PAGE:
SIDE NOTE: It drives me crazy to see in print "former Jayhawk" when the author is talking about an NBA player. I am a Jayhawk alum and will be a Jayhawk forever and that should apply to the players as well. OK....,back to our regular scheduled broadcast!

Steve Zimmerman 4 weeks, 1 day ago

Who's playing overseas? Withey has gone playing somewhere in Turkey, last I heard.

Tracey Graham 3 weeks, 5 days ago

Aside from Withey (who appears to still be with that Turkish team), I know Tarik Black signed with Maccabi Tel Aviv and Cliff Alexander signed with Brose Bamberg (Germany). Tyshawn Taylor signed with Auxillium Torino (Italy). Russell Robinson is still playing internationally, supposedly with Levski Lukoil (Bulgaria). Keith Langford is still going strong at age 35, playing for Panathinaikos (Greece). Josh Selby may be playing for the Incheon Elephants (Korea). There are probably others I have forgotten about.

T-Rob got cut by the Atlanta Hawks at the end of training camp, so I bet he'll end up back overseas somewhere.

Malik Newman is evidently playing for Sioux Falls in the G-League

Tracey Graham 3 weeks, 5 days ago

Through 2 games of the season, Joel looks like he will be a legit MVP and DPOY candidate if he stays healthy.

Marcus Morris could bea candidate for NBA 6th Man of the Year in the NBA. He had an excellent performance in the season opener. And that's a great nickname for the Celtics' bench -- and a fitting one, because their bench players definitely play with attitude.

Josh Jackson didn't even start the season opener for the Suns, so he may end up being their 6th man this season. He played pretty well in the season opener, though. He cut his hair, too.

Devonte' was inactive for the Hornets' season opener. Svi was active for the Lakers' first game, but didn't play. Mason played 5 minutes in the Kings' season openeer. I wouldn't expect any of these guys to get much in the way of palying time (barring injuries) this season. Svi & Devonte' may end up spending a bunch of time in the G-League. Likewise, Diallo, McLemore and Selden are not in their team's rotation right now, so they aren't likely to play much. I believe Preston has been assigned to the G-League, although I'm not positive about that.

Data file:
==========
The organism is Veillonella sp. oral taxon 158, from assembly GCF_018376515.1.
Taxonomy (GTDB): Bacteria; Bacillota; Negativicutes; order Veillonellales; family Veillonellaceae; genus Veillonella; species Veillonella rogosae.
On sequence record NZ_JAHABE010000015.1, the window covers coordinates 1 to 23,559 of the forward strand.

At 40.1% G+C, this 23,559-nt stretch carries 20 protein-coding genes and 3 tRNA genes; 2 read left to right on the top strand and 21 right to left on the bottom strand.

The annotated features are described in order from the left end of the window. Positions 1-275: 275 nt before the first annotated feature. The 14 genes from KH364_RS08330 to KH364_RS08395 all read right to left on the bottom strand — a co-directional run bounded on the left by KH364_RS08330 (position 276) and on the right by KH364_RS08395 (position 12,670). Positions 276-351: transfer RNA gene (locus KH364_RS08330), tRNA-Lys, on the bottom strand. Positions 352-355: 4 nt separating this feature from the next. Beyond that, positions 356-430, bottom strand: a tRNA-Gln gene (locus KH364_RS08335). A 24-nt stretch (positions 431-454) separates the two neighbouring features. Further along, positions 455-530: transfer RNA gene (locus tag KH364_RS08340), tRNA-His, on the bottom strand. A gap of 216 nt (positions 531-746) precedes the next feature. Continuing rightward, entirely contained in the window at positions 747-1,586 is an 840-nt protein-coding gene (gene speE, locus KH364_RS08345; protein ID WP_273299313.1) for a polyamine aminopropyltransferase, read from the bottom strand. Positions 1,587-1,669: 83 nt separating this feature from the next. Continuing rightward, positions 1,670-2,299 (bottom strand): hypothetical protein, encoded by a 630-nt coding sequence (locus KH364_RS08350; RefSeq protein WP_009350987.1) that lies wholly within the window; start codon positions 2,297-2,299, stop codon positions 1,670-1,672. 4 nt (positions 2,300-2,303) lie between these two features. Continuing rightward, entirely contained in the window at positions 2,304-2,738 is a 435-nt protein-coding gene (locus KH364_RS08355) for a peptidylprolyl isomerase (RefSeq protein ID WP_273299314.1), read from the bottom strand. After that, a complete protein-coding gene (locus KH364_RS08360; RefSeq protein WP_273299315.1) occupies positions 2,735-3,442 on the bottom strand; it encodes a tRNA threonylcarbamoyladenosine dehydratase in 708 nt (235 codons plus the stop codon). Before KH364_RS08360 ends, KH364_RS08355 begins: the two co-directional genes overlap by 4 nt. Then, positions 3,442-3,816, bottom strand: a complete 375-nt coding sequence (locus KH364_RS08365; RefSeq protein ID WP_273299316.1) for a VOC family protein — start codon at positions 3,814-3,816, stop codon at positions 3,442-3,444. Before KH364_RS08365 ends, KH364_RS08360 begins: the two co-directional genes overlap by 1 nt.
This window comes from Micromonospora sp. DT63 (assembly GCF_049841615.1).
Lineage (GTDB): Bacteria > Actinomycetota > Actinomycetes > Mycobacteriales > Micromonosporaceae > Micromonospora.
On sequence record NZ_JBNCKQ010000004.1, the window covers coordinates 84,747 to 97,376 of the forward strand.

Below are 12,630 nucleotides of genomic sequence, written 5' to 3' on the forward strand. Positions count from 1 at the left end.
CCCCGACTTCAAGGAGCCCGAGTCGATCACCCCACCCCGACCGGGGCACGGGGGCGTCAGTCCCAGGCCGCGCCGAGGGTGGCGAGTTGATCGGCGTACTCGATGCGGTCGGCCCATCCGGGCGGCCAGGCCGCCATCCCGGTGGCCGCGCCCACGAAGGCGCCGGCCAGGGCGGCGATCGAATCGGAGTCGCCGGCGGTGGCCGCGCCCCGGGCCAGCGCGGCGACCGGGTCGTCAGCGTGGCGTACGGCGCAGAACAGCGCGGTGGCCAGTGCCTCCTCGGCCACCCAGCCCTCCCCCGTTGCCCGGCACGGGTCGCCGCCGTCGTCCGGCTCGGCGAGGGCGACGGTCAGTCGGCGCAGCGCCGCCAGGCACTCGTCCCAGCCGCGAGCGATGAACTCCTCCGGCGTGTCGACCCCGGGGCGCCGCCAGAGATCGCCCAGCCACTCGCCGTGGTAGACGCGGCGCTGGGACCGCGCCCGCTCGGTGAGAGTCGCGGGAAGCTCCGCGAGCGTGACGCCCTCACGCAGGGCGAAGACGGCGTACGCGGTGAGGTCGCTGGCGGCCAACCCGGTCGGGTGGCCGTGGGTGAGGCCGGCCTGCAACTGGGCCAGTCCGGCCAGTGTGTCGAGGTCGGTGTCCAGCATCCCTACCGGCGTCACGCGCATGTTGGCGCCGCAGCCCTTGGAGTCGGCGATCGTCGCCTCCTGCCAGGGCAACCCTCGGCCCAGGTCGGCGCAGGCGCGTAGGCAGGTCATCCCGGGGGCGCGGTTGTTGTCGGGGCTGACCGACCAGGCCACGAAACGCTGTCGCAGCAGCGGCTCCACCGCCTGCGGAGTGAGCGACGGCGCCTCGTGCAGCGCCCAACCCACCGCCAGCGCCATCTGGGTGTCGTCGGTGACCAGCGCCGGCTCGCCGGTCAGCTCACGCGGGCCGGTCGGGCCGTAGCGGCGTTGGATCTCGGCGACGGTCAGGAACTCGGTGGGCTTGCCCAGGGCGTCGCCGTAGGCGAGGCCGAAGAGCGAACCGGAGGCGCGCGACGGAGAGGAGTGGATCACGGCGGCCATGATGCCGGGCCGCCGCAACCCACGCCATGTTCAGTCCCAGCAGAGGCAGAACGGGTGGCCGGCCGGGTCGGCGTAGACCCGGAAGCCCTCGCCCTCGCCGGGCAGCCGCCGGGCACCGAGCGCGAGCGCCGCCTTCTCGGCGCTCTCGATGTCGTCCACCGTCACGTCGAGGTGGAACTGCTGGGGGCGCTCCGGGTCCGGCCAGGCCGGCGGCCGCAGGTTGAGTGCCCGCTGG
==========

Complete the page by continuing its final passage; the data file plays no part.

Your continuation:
Markieff is delusional about the Wizards -- they barely made the playoffs last season. They aren't a Top 4 seed in the East, let alone the top team in the conference. He and Kelly played ok in the Wizards' opener.

Aside from Embiid, Wiggins is the most intriguing ex-Jayhawk in the NBA. In part because of the drama brought on by the Jimmy Butler situation. And in past because this is his 5th season in the league, and although he got his max contract he hasn'tcome close to living up to his status as a #1 overall pick. A lot of people, both fans and media, consider him a bit of a bust who cares far more about getting paid than he does about winning. He really doesn't do anything except score. So he really needs to step up and show he can do more than score an inefficiient 20 points per game. He was supposed to have all this potential as a defensive stopper, but by the numbers he is one of the worst individual defenders in the entire league. He doesn't pass the ball. He doesn't rebound the ball. He's still only 22 or 23, but if he doesn't become a much better all-around player this season, I doubt he ever will.